1.3. "Schooling ain't Learning"[7]

Although primary schooling has rapidly increased in recent decades, emerging data reveals a frightening learning crisis: just because children are in school, does not mean they are learning. For example, in South Africa, 40 percent of children lacked numeracy skills and 27 percent were functionally illiterate; however, only two percent had either never attended school or dropped out.[5]

Previous documents, such as the UDHR and the Millennium Development Goals, clearly set out global priorities surrounding access to a quality education for all children. However, simply getting kids into classrooms is not enough to provide a quality education: there is a gap between schooling and learning that must be addressed.

1.4. Sustainable Development Goal 4

There is an increasing focus on quality of education and the learning crisis, which can be seen through Sustainable Development Goal 4 that was adopted by the United Nations in 2016. Sustainable Development Goal 4 states that countries will "ensure inclusive and equitable quality education and promote lifelong learning opportunities for all."[8]

The goal is then broken down into specific targets, with target 4.6 establishing that by 2030, "all youth and a substantial proportion of adults, both men and women, achieve literacy and numeracy."[9] Research on current learning trajectories in many developing countries suggests that the rate of current progress is unlikely to achieve the large gains needed to reach universal literacy and numeracy; thus, drastic changes are needed to improve learning for all students.

2. Measuring the Learning Crisis

Learning profiles of foundational literacy in 18 countries[10] https://handwiki.org/wiki/index.php?curid=1096210

2.1. Learning Profiles

Learning profiles are an effective way to link schooling and learning, by showing the pace at which children gain the education they need as they continue through schooling. Essentially, learning profiles utilize student mastery data to link the competencies that children master and their years in school. Learning profiles can be utilized to understand the dynamics of learning over multiple ages or grades, especially in the primary years, and on progress toward universal learning goals.[11] While learning curves demonstrate individual student learning, learning profiles reveal learning data about an entire student population.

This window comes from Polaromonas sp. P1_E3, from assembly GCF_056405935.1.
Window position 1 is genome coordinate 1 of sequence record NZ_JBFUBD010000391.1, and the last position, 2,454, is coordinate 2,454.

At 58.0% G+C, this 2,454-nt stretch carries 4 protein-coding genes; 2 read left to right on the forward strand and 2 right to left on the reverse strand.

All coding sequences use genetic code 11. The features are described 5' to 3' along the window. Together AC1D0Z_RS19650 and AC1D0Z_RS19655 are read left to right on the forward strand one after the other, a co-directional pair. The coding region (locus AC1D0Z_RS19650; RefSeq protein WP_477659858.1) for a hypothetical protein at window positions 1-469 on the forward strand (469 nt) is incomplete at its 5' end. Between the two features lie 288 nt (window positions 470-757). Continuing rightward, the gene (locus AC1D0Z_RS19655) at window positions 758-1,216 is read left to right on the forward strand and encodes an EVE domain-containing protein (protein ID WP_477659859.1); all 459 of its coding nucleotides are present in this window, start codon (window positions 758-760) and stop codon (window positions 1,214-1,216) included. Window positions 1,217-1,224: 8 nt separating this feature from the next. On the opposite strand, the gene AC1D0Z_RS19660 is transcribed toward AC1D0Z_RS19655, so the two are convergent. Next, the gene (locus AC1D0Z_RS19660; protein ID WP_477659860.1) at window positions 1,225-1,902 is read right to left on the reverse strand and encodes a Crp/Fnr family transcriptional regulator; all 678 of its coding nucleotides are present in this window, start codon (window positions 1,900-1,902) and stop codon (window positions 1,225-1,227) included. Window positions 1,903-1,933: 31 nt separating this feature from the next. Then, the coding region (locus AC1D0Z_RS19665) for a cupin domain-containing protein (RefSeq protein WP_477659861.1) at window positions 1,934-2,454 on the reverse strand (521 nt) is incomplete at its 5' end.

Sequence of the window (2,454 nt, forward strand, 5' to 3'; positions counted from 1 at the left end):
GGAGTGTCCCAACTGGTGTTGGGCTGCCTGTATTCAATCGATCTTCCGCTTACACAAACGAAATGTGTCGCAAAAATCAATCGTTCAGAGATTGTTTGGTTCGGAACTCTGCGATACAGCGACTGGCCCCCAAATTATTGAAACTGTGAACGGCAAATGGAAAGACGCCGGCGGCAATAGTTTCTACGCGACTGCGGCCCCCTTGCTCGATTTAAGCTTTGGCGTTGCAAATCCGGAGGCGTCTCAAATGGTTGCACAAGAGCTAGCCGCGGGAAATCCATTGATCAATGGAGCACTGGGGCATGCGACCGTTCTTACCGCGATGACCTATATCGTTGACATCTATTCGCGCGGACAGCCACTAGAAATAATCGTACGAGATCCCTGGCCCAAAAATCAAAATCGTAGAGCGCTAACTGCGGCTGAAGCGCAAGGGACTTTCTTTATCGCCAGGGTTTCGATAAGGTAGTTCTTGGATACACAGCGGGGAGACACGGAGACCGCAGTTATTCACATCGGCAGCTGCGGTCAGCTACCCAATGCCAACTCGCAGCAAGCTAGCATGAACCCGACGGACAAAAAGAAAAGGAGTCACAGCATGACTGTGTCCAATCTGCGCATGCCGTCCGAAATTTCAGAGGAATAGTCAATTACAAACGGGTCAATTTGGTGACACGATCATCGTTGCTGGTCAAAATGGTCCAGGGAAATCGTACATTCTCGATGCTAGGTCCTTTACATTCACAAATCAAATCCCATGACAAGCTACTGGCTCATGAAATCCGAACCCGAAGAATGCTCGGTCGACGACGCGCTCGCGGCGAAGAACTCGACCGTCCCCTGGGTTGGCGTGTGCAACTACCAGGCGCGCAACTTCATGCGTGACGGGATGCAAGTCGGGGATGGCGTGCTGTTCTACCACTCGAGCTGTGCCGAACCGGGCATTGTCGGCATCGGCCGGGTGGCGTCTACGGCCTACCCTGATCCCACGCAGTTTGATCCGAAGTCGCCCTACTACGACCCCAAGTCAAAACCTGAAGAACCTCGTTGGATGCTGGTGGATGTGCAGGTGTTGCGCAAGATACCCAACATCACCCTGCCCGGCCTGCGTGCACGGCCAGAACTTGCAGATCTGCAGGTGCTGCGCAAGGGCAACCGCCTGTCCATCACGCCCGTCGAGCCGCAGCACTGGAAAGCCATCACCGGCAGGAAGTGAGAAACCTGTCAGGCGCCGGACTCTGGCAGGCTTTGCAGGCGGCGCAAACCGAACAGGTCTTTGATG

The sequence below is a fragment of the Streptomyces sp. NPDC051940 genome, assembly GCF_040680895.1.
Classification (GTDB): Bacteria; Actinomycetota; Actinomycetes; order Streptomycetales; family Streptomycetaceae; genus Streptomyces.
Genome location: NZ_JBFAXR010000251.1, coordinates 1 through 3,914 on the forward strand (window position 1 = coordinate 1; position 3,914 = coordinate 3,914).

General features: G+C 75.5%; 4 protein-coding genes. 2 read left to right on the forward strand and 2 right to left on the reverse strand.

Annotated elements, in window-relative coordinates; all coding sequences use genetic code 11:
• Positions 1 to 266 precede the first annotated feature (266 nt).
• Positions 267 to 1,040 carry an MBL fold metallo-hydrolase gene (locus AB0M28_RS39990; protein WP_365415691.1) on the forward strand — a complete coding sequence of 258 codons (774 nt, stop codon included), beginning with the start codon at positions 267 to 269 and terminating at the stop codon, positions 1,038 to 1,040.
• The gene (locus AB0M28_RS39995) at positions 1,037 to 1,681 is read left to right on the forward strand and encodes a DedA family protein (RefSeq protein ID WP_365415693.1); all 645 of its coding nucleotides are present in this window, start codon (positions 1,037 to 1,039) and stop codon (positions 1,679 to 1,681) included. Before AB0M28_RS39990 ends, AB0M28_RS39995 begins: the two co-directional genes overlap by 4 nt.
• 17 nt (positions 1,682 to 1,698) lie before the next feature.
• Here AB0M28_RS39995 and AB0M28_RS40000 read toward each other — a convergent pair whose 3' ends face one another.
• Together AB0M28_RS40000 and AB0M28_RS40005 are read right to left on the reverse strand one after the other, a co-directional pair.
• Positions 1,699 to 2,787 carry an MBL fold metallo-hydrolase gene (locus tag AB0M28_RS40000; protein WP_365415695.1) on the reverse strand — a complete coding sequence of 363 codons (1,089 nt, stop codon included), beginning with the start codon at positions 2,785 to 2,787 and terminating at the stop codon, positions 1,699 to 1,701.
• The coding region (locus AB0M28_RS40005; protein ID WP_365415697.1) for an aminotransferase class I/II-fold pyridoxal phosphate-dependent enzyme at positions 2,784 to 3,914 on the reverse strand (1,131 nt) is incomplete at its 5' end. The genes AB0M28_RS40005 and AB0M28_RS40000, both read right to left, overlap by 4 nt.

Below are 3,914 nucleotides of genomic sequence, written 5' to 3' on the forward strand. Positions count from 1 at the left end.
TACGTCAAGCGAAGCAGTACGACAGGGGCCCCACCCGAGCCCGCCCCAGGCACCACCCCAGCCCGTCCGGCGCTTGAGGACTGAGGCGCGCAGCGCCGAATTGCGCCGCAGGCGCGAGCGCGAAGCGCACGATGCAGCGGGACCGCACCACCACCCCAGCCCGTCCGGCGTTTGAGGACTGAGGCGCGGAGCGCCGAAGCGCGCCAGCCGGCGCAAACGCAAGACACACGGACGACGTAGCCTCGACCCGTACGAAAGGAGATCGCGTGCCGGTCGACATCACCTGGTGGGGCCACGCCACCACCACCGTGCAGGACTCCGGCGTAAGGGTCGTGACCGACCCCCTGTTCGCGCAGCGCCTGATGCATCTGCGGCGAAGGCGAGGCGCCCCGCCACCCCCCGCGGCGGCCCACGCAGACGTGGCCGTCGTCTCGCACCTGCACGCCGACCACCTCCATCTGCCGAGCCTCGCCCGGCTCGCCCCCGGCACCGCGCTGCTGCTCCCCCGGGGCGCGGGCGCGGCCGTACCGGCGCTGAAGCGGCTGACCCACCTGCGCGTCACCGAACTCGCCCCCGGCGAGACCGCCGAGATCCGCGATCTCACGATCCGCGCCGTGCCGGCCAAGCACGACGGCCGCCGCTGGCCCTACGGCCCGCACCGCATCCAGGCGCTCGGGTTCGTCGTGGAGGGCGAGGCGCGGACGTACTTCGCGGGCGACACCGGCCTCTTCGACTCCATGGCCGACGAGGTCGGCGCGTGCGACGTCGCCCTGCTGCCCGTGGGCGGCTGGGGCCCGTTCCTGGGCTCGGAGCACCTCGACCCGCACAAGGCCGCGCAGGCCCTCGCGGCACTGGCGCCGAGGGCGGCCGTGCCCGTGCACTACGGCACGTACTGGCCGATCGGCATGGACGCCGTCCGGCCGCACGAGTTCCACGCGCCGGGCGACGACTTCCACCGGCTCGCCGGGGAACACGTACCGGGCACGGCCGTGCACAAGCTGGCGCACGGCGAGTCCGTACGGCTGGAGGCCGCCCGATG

Learning profiles of foundational numeracy in 18 countries[10] https://handwiki.org/wiki/index.php?curid=1488017

Learning profiles are visualized with the percentage of children mastering some given concept on the y-axis, usually foundational literacy or numeracy; and the years of schooling attended on the x-axis. Recent analysis using UNICEF MICS6 data reveals that the learning profiles in several low- and middle-income countries are highly variable; however, many of the learning profiles are essentially flat. A relatively flat learning profile reflects the learning crisis, in that children are spending many years in schooling, yet they are not mastering the basic concepts necessary to gain a quality education and excel in later life. This means that even if students persisted through school for many years, they would never achieve basic foundational skills in literacy and numeracy.

Percent of women aged 25-34 who can read all of a single sentence in their chosen language, latest DHS data[11] https://handwiki.org/wiki/index.php?curid=1513840

Several countries show flat learning profiles, including Togo, Central African Republic, and Democratic Republic of the Congo. These learning profiles also reveal that there are large variations in foundational literacy and numeracy skills for children that complete primary school. For those completing Grade 5, foundational literacy and numeracy skills vary from virtually 0 percent to as high as 80 percent.[10]